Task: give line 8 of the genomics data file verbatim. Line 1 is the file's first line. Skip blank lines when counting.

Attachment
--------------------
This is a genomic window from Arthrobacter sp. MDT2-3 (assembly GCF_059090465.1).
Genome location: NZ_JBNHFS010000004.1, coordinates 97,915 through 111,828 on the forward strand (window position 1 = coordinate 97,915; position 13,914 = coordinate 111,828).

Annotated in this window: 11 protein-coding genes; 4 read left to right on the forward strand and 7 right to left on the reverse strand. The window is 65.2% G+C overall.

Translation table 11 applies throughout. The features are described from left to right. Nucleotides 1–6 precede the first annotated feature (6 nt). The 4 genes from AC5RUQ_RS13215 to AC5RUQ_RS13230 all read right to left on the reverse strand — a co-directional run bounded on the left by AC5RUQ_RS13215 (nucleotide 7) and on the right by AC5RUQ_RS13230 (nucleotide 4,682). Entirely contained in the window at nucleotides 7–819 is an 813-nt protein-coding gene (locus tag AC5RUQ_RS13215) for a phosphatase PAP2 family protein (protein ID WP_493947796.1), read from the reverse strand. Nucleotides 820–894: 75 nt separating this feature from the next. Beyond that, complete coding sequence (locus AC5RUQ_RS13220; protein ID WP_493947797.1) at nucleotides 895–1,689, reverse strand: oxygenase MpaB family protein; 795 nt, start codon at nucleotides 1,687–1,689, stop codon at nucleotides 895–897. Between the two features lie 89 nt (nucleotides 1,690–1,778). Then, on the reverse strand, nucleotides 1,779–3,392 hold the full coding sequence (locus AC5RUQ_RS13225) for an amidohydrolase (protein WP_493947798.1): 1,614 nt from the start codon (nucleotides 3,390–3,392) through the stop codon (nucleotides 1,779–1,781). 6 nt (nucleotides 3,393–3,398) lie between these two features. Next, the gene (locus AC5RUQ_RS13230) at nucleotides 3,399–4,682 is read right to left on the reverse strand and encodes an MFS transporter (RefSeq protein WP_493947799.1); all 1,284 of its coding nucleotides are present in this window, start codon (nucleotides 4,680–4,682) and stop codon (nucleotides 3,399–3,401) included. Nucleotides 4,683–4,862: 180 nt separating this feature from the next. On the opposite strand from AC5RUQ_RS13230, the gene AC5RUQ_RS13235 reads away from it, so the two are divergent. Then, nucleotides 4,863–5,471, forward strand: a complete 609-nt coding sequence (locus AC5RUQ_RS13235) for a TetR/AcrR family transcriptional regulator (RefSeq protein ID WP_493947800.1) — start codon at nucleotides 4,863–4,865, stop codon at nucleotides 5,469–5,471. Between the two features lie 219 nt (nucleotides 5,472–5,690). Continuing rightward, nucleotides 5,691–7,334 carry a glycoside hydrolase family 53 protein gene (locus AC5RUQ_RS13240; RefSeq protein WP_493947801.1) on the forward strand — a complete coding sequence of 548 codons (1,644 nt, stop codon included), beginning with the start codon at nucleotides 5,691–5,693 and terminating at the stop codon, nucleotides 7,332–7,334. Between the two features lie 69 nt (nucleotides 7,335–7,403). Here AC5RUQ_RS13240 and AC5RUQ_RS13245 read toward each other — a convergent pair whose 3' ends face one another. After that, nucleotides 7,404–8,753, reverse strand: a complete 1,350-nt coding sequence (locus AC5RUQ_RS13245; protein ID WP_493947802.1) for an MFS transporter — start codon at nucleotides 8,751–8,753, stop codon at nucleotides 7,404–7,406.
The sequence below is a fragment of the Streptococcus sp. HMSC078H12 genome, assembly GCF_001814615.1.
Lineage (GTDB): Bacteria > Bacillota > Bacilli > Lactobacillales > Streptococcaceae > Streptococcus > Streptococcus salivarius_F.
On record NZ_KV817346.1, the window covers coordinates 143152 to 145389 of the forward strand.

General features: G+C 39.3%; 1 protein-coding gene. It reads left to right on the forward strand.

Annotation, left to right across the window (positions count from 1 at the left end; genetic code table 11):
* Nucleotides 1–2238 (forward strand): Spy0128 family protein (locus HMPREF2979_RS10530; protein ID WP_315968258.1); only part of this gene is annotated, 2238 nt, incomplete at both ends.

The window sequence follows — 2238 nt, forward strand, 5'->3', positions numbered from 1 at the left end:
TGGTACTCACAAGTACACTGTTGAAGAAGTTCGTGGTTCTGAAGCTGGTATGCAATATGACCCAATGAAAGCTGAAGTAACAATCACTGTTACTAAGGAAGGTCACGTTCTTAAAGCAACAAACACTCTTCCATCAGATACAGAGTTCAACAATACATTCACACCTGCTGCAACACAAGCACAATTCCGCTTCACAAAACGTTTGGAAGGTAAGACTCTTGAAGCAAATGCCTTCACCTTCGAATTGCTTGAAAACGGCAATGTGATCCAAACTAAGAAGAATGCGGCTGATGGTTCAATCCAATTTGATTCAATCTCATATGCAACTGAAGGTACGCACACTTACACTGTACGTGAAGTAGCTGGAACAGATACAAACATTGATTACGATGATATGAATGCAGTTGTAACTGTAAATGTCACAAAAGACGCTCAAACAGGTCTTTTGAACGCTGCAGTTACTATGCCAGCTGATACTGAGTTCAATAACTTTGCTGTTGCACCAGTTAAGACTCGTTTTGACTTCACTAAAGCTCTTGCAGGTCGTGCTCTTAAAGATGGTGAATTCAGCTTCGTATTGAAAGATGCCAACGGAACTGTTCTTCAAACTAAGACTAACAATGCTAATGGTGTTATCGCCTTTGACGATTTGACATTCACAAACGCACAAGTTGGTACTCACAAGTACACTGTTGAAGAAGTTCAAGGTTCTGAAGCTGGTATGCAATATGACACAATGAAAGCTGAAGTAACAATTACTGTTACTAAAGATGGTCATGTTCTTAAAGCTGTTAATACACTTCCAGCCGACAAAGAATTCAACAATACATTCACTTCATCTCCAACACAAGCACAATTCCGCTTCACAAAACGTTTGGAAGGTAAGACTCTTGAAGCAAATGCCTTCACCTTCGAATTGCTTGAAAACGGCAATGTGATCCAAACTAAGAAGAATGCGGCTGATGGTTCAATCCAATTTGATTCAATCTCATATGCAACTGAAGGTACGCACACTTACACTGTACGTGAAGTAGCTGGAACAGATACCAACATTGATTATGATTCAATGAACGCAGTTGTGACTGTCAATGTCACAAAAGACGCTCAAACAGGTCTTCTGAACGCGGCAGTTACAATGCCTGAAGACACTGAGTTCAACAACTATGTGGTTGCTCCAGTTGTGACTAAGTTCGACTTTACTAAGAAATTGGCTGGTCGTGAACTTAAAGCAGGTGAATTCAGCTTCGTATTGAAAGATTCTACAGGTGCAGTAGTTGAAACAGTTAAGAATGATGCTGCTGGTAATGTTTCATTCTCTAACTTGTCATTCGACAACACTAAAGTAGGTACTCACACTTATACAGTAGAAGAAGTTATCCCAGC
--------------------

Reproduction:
General features: G+C 39.3%; 1 protein-coding gene. It reads left to right on the forward strand.